Demand generation

Demand generation is a modified form of community-led total sanitation (CLTS) designed for urban contexts. Like CLTS, it employs the following trigger points:

Knowledge

Shame

Disgust

Through proper facilitation, the idea is to encourage community members to conduct their own appraisal and analysis of open defecation in their community and take action to become open defecation free (ODF). It is a process of social awakening that is stimulated by facilitators from within or outside the community, and concentrates on the entire community rather than on individuals.

  • Process Outline

Pre-triggering – Entry into the community and identification of leader. A pre-triggering meeting is arranged with these leaders. During this meeting, the facilitator touches upon issues related to open defecation and its consequent impact on the health of the community especially the children. A date for the triggering meeting is then decided.

Triggering –The objective of triggering is self-realization that the open defecation situation in their community is disgusting, and a resolution to take action. It is a large community wide meeting where a combination of the following activities take place:

  • Defecation mapping
  • Defecation calculation
  • Walk of Shame
  • Fecal mobility mapping

One outcome of this meeting is the formation of a committee (nigrani committee) who commit to help make their community open defecation free and will start follow ups from the next day onwards.

Follow-up – Follow-up start the morning after the triggering meeting. The facilitator accompanies the nigrani committee to the open defecation sites, on door-to-door visits, to conduct cleaning campaigns in the community, and to conduct smaller triggering sessions as required. The key to the success of follow-ups is that they should happen continuously every day for 15 – 30 days, in both the early morning and evening (at the typical open defecation timings). In Project Sammaan, follow-ups were conducted for 15 days in each site.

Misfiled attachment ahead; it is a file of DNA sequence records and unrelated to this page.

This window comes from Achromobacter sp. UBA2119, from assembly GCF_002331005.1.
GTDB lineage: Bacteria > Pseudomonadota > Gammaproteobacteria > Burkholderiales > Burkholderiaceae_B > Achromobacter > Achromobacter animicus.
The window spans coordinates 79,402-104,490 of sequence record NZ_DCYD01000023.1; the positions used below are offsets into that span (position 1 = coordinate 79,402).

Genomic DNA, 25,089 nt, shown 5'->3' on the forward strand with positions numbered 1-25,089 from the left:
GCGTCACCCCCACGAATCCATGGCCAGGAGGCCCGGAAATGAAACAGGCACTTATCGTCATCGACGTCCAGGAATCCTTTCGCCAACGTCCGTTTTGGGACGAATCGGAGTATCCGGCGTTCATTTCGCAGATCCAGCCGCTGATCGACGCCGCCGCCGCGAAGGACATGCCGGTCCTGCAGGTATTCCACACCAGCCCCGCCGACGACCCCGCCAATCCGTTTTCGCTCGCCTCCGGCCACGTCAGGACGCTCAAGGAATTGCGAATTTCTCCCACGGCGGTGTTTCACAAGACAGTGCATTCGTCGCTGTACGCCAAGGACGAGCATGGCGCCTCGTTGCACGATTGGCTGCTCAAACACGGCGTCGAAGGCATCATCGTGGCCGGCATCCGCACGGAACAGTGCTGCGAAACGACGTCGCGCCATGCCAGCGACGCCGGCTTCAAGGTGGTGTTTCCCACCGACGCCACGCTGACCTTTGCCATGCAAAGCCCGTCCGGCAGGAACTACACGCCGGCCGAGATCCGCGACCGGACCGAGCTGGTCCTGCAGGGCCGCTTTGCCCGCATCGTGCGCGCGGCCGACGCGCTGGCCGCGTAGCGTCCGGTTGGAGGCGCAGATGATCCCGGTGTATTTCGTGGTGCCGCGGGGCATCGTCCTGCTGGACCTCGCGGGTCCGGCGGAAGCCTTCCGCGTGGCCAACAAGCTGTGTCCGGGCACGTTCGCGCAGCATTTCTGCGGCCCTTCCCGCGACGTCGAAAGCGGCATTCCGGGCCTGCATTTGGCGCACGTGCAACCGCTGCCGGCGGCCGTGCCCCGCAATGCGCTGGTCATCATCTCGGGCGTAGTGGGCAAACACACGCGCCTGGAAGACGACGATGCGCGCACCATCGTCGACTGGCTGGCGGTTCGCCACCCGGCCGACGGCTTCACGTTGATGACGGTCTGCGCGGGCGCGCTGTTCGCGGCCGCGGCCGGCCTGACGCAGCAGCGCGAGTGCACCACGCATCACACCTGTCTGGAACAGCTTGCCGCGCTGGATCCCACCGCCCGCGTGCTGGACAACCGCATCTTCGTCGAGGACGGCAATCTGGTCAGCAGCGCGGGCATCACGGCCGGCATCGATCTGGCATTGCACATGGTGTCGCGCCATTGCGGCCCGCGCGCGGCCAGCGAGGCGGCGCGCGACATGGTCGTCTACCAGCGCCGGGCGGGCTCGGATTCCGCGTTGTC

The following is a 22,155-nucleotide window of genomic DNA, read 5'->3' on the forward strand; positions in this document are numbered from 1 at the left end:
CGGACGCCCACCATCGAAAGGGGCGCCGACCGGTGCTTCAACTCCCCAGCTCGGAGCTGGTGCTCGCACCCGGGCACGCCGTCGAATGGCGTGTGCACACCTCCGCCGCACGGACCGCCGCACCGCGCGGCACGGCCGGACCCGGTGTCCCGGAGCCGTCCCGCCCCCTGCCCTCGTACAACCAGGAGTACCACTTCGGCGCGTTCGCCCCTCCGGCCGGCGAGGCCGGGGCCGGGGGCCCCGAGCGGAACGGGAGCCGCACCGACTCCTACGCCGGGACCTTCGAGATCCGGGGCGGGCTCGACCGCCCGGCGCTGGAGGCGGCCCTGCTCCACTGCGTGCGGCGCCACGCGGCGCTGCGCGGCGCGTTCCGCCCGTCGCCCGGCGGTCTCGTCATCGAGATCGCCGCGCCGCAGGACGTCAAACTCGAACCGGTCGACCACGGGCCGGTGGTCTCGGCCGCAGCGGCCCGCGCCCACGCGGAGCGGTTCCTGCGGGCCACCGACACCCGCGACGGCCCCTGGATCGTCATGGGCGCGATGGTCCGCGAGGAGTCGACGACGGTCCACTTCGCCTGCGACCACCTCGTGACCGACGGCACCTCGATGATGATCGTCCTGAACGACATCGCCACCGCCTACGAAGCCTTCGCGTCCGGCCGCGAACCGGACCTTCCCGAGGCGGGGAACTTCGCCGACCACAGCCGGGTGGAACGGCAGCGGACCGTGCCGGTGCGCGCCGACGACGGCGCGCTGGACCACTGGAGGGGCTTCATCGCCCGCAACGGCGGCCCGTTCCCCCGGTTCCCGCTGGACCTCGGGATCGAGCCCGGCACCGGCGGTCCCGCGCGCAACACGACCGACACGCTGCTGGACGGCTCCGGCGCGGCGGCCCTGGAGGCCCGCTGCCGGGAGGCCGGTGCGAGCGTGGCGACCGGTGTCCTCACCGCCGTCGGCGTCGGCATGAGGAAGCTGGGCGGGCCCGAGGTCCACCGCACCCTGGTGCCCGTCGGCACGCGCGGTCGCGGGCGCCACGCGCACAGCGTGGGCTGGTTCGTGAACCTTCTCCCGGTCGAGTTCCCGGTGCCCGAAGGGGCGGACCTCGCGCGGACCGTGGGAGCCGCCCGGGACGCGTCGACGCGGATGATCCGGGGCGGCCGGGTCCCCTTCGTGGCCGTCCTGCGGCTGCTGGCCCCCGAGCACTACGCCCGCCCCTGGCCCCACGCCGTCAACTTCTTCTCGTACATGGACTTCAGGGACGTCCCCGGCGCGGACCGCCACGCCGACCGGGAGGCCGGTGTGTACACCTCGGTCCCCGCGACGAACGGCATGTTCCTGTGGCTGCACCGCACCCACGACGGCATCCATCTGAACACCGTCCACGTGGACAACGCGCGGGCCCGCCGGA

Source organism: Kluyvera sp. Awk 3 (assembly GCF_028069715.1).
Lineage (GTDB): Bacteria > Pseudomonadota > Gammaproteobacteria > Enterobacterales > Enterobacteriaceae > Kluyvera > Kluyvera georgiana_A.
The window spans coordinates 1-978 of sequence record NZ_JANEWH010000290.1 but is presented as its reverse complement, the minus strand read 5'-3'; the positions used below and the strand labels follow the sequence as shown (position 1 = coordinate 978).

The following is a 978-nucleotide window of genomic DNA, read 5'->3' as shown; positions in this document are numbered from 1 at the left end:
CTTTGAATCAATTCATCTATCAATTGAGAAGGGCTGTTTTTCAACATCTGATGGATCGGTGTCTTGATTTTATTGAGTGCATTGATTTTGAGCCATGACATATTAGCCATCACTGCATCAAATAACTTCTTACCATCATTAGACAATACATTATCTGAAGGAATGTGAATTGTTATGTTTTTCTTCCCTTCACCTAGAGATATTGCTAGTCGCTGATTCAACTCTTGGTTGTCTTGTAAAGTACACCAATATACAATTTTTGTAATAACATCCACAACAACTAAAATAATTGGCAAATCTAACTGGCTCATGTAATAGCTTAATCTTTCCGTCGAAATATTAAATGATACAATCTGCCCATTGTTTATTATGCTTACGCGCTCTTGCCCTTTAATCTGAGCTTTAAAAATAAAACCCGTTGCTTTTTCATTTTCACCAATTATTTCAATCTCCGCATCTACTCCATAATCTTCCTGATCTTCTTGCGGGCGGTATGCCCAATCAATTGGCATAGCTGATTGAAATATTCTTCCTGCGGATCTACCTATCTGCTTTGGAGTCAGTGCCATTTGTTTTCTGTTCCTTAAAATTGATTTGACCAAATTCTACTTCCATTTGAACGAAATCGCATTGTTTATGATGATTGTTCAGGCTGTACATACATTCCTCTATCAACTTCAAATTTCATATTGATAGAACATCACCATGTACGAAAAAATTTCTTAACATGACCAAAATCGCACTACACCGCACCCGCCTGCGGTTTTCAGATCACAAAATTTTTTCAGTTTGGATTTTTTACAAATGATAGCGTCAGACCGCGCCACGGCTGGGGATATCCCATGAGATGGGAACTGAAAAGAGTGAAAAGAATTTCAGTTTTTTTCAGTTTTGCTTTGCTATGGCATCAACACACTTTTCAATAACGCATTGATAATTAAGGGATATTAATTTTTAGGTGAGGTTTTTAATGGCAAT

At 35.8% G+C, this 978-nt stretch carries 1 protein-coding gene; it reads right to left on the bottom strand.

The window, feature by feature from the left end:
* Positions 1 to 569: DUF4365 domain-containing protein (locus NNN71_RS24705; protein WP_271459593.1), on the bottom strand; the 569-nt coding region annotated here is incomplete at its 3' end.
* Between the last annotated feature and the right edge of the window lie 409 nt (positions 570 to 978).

• Unique Challenges to implementing CLTS in urban areas

    Direct challenges

Identifying all key leaders (and natural leaders): Slum communities are often very diverse, with each group having its own leader. The success this method is dependent on being able to get leaders onboard early on to help with the mobilization for triggering and followups. Much more time needs to be devoted in the pre-triggering stage to identifying and mapping out leaders.

Defining community boundaries for ‘triggering’ is tricky: Urban communities tend to be much more diverse, with transient populations, and potentially less social cohesion.

Being flexible to meet pace of urban living: Triggering should be done fast to keep the interest of busy city-dwellers. There’s no guarantee that people will stay throughout a 90 min triggering meeting. Also, multiple ‘pocket’ triggering may be needed: within plots or compounds, in market places, on different days of the week, etc., to reach as wide a target as possible.

Defining open defecation and unsafe disposal: In urban spaces, going out to fields, rivers and rail lines, are only part of the problem. There is also the problem of people who utilize open drains for defecation, or have substandard toilet facilities that don’t have proper septic containment. Making people realize that quality sanitation is required to become truly ODF can be a challenge.

Creating a united front for change: The triggering meeting may create a united feeling of disgust and desire to take action, but in diverse sites internal conflicts can soon get in the way during follow-ups and distract from the original goal of becoming open defecation free.

Indirect challenges

One of the expected outcomes of demand generation, is that some households will want to build their own toilets, or might use shared toilet options that are available. This brings up a few salient issues:

Ensuring skilled labor to build toilets: Access to appropriate technologies, including suppliers or skilled artisans for construction, is more relevant in urban areas. A simple, unlined pit may not meet urban planning regulations or space may not permit digging another pit when the first is full therefore it must be stable enough to withstand being emptied.

Defining community boundaries for ‘triggering’ is tricky: Urban communities tend to be much more diverse, with transient populations, and potentially less social cohesion.

Dealing with fecal sludge: If more people are using improved sanitation, then the septic infrastructure has to keep pace, including options for desludging and containment.

Quality and accessibility of shared options: If there are existing shared or community toilets, it’s important to make sure that they are in usable condition when triggering happens. Communities may take up some renovations themselves, but could lack the money to do larger renovations. In urban context, the different communities may feel uncomfortable using the same shared facility. So even though a large shared facility may exist, it could be that only one community is using it and not the entire slum.

Demand generation works on building momentum to keep community members motivated. Roadblocks in building toilets, managing the waste, or accessing existing toilet options, can weaken this momentum and discourage people from taking action. For demand generation to be useful, there has to be some advance thought as to whether the supply can be created as soon as people are triggered.


  • Resources

Check out the resources for more details on the demand generation implementation process, and a few case studies and observations of the process from the field.

Detailed demand generation process

Case studies and observations